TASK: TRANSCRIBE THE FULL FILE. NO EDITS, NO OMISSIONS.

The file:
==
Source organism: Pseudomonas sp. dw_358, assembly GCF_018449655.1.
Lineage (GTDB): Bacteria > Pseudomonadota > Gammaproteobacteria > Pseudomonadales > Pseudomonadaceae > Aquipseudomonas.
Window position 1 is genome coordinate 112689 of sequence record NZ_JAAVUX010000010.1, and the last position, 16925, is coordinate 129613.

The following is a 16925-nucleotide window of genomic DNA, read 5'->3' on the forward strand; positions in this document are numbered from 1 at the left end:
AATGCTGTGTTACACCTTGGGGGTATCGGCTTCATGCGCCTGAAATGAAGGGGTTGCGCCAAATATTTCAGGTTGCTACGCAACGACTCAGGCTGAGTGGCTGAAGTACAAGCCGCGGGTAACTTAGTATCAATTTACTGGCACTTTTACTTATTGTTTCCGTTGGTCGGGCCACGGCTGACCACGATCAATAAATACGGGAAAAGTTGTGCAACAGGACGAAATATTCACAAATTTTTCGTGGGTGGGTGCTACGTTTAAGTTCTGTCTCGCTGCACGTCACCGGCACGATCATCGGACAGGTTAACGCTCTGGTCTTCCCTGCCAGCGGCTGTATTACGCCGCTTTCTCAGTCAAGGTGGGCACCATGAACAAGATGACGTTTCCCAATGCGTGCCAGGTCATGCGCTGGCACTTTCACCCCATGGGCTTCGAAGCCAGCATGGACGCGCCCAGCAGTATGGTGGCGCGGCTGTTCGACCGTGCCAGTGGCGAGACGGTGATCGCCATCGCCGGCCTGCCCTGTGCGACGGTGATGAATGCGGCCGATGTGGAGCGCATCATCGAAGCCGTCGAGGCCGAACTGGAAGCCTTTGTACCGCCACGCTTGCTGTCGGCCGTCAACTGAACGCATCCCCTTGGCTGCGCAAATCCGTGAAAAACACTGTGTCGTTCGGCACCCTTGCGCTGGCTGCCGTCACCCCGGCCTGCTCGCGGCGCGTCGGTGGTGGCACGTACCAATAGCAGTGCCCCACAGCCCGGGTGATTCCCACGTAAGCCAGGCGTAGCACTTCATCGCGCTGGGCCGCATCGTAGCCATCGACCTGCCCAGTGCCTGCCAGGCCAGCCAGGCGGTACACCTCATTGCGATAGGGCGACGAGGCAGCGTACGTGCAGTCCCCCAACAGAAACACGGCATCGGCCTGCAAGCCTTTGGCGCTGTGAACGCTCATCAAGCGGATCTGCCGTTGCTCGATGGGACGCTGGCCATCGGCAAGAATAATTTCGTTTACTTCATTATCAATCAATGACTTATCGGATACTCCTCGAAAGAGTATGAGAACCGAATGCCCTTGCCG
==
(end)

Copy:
Source organism: Pseudomonas sp. dw_358, assembly GCF_018449655.1.
Lineage (GTDB): Bacteria > Pseudomonadota > Gammaproteobacteria > Pseudomonadales > Pseudomonadaceae > Aquipseudomonas.
Window position 1 is genome coordinate 112689 of sequence record NZ_JAAVUX010000010.1, and the last position, 16925, is coordinate 129613.

The following is a 16925-nucleotide window of genomic DNA, read 5'->3' on the forward strand; positions in this document are numbered from 1 at the left end:
AATGCTGTGTTACACCTTGGGGGTATCGGCTTCATGCGCCTGAAATGAAGGGGTTGCGCCAAATATTTCAGGTTGCTACGCAACGACTCAGGCTGAGTGGCTGAAGTACAAGCCGCGGGTAACTTAGTATCAATTTACTGGCACTTTTACTTATTGTTTCCGTTGGTCGGGCCACGGCTGACCACGATCAATAAATACGGGAAAAGTTGTGCAACAGGACGAAATATTCACAAATTTTTCGTGGGTGGGTGCTACGTTTAAGTTCTGTCTCGCTGCACGTCACCGGCACGATCATCGGACAGGTTAACGCTCTGGTCTTCCCTGCCAGCGGCTGTATTACGCCGCTTTCTCAGTCAAGGTGGGCACCATGAACAAGATGACGTTTCCCAATGCGTGCCAGGTCATGCGCTGGCACTTTCACCCCATGGGCTTCGAAGCCAGCATGGACGCGCCCAGCAGTATGGTGGCGCGGCTGTTCGACCGTGCCAGTGGCGAGACGGTGATCGCCATCGCCGGCCTGCCCTGTGCGACGGTGATGAATGCGGCCGATGTGGAGCGCATCATCGAAGCCGTCGAGGCCGAACTGGAAGCCTTTGTACCGCCACGCTTGCTGTCGGCCGTCAACTGAACGCATCCCCTTGGCTGCGCAAATCCGTGAAAAACACTGTGTCGTTCGGCACCCTTGCGCTGGCTGCCGTCACCCCGGCCTGCTCGCGGCGCGTCGGTGGTGGCACGTACCAATAGCAGTGCCCCACAGCCCGGGTGATTCCCACGTAAGCCAGGCGTAGCACTTCATCGCGCTGGGCCGCATCGTAGCCATCGACCTGCCCAGTGCCTGCCAGGCCAGCCAGGCGGTACACCTCATTGCGATAGGGCGACGAGGCAGCGTACGTGCAGTCCCCCAACAGAAACACGGCATCGGCCTGCAAGCCTTTGGCGCTGTGAACGCTCATCAAGCGGATCTGCCGTTGCTCGATGGGACGCTGGCCATCGGCAAGAATAATTTCGTTTACTTCATTATCAATCAATGACTTATCGGATACTCCTCGAAAGAGTATGAGAACCGAATGCCCTTGCCG